Master of Social Work (MSW)
Lyle S. Hallman Faculty of Social Work
Research on the experience of transracial adoption and the development of identity has indicated that supports for this process are required. Research that has not named transracial adoption as negatively impacting on identity has also recommended these kinds of family supports. There has, however, been a disquieting absence of such support programs. It is for these reasons that I have set out to start the process of identifying the best practices for such supports and begin the process of creating such a program. The methodology is influenced by a number of different theories: participatory action research (PAR), needs assessment, capacity building, empowerment theory, adult education models and the constructionist movement in psychology. The analysis procedure was primarily informed by the PAR, constructionist, problematizing and grounded theory models. A detailed description of the struggles and supports adoptees and parents reported in interviews and focus groups is provided. The discussion and analysis of the results made use of theories of development, attachment, adoption, identity and narrative creation. Finally an outline for a parenting program is offered, based on the recommendations identified in this research. The program sessions fall under the following themes: expectations, identity, attachment, racism, culture, seeing difference/being different, social interaction, adoptee sorrow, birth parents/country of origin, family culture, communication, hard times, parents' emotions, resourcing and multicultural education.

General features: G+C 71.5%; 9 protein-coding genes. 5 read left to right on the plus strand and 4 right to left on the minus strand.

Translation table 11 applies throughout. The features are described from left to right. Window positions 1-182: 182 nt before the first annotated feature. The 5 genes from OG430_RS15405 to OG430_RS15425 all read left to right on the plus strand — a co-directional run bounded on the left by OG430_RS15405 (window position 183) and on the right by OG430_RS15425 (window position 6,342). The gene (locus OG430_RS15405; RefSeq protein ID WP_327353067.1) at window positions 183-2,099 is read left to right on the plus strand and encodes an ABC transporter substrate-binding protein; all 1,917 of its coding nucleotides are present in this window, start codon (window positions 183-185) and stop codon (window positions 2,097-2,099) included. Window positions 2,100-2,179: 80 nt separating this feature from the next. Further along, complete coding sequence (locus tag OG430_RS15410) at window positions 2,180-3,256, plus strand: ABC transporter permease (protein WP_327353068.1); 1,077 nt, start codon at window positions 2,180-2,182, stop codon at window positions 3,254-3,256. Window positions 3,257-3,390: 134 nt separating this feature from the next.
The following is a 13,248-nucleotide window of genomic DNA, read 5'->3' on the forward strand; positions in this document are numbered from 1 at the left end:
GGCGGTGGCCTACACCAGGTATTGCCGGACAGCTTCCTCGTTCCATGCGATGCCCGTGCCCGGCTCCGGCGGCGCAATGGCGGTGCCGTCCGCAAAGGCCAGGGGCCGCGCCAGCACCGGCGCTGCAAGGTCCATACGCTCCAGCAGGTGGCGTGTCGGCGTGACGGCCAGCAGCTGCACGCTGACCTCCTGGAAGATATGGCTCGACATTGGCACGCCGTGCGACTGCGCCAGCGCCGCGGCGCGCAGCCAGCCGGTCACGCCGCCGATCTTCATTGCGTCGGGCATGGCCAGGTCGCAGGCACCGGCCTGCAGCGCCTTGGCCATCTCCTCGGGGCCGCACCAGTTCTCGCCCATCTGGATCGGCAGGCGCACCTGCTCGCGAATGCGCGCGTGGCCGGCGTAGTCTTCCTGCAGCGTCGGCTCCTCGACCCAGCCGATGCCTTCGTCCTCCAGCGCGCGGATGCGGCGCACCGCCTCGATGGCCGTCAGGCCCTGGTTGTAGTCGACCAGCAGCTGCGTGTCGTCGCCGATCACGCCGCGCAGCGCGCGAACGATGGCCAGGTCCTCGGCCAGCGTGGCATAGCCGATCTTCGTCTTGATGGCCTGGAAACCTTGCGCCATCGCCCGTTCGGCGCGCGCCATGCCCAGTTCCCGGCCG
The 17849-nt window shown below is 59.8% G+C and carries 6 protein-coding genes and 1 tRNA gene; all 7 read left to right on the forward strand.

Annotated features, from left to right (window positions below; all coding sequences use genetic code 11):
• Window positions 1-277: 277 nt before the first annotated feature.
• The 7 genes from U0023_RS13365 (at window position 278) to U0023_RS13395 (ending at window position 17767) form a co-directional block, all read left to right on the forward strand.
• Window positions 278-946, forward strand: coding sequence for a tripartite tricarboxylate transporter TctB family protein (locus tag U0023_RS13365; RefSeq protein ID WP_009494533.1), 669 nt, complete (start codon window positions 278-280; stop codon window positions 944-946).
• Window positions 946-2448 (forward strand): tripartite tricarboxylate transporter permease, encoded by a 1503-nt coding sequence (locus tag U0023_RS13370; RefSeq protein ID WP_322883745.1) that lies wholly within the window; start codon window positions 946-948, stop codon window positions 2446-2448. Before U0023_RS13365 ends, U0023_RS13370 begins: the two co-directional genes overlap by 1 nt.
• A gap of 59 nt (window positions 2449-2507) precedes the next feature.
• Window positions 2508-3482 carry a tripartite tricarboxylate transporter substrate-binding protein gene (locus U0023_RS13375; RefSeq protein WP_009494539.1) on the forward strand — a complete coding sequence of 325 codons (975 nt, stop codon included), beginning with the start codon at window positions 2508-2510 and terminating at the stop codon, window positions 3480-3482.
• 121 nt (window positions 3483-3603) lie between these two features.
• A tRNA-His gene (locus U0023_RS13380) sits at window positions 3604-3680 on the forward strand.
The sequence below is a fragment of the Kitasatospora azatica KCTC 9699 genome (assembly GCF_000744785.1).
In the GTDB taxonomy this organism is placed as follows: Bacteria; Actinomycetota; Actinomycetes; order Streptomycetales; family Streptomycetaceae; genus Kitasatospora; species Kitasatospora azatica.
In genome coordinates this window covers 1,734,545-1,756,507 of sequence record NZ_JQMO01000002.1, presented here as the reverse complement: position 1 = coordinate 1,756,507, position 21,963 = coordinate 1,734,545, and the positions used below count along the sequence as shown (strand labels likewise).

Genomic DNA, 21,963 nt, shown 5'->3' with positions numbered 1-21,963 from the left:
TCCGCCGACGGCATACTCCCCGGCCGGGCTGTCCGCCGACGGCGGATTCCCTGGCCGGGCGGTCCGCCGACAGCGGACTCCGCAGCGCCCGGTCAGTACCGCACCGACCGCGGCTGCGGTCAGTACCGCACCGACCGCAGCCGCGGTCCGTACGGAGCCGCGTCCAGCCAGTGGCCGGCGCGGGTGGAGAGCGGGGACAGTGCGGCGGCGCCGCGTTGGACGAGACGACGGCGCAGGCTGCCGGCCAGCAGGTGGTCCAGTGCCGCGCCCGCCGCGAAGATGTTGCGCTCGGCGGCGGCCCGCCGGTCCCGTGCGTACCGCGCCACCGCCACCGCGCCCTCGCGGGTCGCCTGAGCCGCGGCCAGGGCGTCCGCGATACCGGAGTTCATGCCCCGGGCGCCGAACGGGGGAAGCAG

McKenna, Mairi, "Transracial adoption (TRA) and the development of ethnoracial identity" (2002). Theses and Dissertations (Comprehensive). 167.